Appeal from the County Court of Champaign County; the Hon.
FREDERICK S. GREEN, Judge, presiding. Affirmed.
Defendant, Joseph Pohl, was convicted in the County Court of Champaign County of driving a motor vehicle on a public highway while his operator's license was revoked, under the provisions of Chapter 6, Article 3, section 6-303 of the Illinois Motor Vehicle Law, (Ill Rev Stats c 95 1/2, § 6-303). He was sentenced to the Champaign County jail for a period of seven days and ordered to pay the costs of prosecution.
On February 7, 1963, the State's Attorney of Champaign County, Illinois, filed an information charging the defendant, Pohl, with the aforesaid offense.
To this information the defendant filed a motion to dismiss alleging the charge was barred by virtue of Article 3, section 3-4(b) of the Criminal Code of 1961, (Ill Rev Stats c 38, § 3-4(b).
The motion to dismiss was denied by the Court and the cause heard on a stipulation of facts before the Court without a jury.
Briefly the stipulation provided that defendant's operator's license had been revoked by order of the Secretary of State on November 20, 1961, and had not been modified or changed prior to December 4, 1962. On December 13, 1962, the defendant was served with a summons to appear before a Justice of the Peace in Champaign, Illinois, to answer a charge of driving without a valid operator's license allegedly committed on December 4, 1962.
The defendant advised the State Police officer serving the summons that his operator's license had been revoked and that he had not reapplied for a license after the expiration of the one year period from the date of such revocation.
On December 19, 1962, when the defendant appeared before the Justice of the Peace he entered a plea of guilty to the offense of driving without a valid operator's license and was assessed a fine, which he paid. Prior to the entry of his plea before the Justice of the Peace he advised the Justice that his operator's license had been revoked and that he had not reapplied for a license after the expiration of the one year period from the date of such revocation.
Neither the State's Attorney of Champaign County nor any member of his staff was advised of the offense of driving without a valid operator's license prior to defendant's conviction.
The State's Attorney of Champaign County was on January 26, 1962, informed by the Secretary of State that said conviction occurred while the defendant's operator's license was revoked. The State's Attorney thereupon filed the information in the County Court of Champaign County charging the defendant with driving a motor vehicle on December 4, 1962, when his operator's license was revoked. This charge was based upon the same conduct for which the defendant had been convicted before the Justice of the Peace on December 19, 1962.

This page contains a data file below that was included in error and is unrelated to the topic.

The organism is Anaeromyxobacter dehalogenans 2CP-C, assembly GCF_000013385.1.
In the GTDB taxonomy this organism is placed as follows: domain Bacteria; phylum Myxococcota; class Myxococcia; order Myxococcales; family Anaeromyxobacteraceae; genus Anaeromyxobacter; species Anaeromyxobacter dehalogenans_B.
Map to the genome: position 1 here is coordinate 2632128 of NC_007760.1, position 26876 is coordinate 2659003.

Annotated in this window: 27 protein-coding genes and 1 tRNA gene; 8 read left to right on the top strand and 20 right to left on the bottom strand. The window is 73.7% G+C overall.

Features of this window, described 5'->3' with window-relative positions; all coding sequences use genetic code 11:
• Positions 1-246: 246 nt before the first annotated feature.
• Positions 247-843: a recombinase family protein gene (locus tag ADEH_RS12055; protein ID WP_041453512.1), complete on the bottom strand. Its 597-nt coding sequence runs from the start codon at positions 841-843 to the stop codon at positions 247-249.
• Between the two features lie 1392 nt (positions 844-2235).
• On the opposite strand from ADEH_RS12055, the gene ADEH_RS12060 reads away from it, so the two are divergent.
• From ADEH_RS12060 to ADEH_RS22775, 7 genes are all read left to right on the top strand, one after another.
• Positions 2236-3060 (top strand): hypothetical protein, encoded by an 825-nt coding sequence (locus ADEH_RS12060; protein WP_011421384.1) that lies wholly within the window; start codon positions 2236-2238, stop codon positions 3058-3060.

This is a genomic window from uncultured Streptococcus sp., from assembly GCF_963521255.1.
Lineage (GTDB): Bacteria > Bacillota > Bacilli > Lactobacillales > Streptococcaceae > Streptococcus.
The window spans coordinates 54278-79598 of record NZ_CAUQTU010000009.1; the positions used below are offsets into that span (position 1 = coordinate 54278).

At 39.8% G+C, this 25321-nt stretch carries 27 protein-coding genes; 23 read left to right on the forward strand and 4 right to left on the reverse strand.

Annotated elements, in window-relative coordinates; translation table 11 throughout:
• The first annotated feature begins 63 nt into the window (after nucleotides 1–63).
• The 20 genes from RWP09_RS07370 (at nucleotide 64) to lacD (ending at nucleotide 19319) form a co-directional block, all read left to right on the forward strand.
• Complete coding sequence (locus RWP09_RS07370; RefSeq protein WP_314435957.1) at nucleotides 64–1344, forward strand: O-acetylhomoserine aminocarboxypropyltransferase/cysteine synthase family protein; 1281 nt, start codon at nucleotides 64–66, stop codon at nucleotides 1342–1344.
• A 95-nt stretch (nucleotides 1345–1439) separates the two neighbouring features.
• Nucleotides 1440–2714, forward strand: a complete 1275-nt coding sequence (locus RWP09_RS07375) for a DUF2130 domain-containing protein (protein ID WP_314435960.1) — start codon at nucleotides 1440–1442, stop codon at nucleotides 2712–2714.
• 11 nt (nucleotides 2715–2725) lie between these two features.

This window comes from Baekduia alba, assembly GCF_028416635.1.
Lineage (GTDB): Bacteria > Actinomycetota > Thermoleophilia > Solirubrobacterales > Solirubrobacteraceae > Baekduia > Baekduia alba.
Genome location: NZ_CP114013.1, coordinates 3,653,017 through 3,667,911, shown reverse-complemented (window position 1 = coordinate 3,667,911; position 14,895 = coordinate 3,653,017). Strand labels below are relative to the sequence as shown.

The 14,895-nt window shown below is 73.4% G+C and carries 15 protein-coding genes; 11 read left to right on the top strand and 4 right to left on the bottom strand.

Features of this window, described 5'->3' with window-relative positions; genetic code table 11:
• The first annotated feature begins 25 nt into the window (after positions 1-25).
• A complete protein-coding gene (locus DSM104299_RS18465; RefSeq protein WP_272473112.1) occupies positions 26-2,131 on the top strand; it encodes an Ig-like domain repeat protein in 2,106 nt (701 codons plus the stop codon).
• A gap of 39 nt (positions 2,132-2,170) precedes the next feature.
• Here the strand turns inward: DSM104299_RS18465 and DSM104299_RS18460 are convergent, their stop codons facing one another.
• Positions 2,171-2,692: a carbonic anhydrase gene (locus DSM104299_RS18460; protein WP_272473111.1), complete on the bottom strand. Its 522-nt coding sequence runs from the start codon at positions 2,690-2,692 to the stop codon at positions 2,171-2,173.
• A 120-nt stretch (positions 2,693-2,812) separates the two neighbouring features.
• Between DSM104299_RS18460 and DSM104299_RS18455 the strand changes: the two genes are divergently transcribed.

The sole question as posed by counsel for the defendant is whether or not the disclosure of the revocation of defendant's operator's license to the State Police officer prior to his conviction on December 19, 1962, was knowledge to a "proper prosecuting officer" as contemplated by Article 3, section 3-3 of the Criminal Code of 1961.
Article 3, section 3-3 of the Criminal Code of 1961 provides as follows:
"(a) When the same conduct of a defendant may establish the commission of more than one offense, the defendant may be prosecuted for each such offense.
"(b) If the several offenses are known to the proper prosecuting officer at the time of commencing the prosecution and are within the jurisdiction of a single court, they must be prosecuted in a single prosecution, except as provided in subsection (c), if they are based on the same act.
"(c) When 2 or more offenses are charged as required by subsection (b), the court in the interest of justice may order that one or more of such charges shall be tried separately."
The pertinent provisions of section 3-4 of the Criminal Code of 1961 provides as follows:
"(b) A prosecution is barred if the defendant was formerly prosecuted for a different offense, or for the same offense based upon different facts, if such former prosecution:
"(1) Resulted in either a conviction or an acquittal, and the subsequent prosecution is for an offense of which the defendant could have been convicted on the former prosecution; or was for an offense with which the defendant should have been charged on the former prosecution, as provided in section 3-3 of this Code (unless the court ordered a separate trial of such charge); or was for an offense which involves the same conduct, unless each prosecution requires proof of a fact not required on the other prosecution, or the offense was not consummated when the former trial began."
The defendant in support of his theory for reversal has cited a number of cases to the effect that the primary object in construing a statute is to ascertain and give effect to the intention of the enacting legislative body, and that penal statutes are to be strictly construed in favor of the defendant so that their operation will not be extended beyond the clear import of the language used.
These general propositions of statutory construction are not questioned and we have given full weight to those ...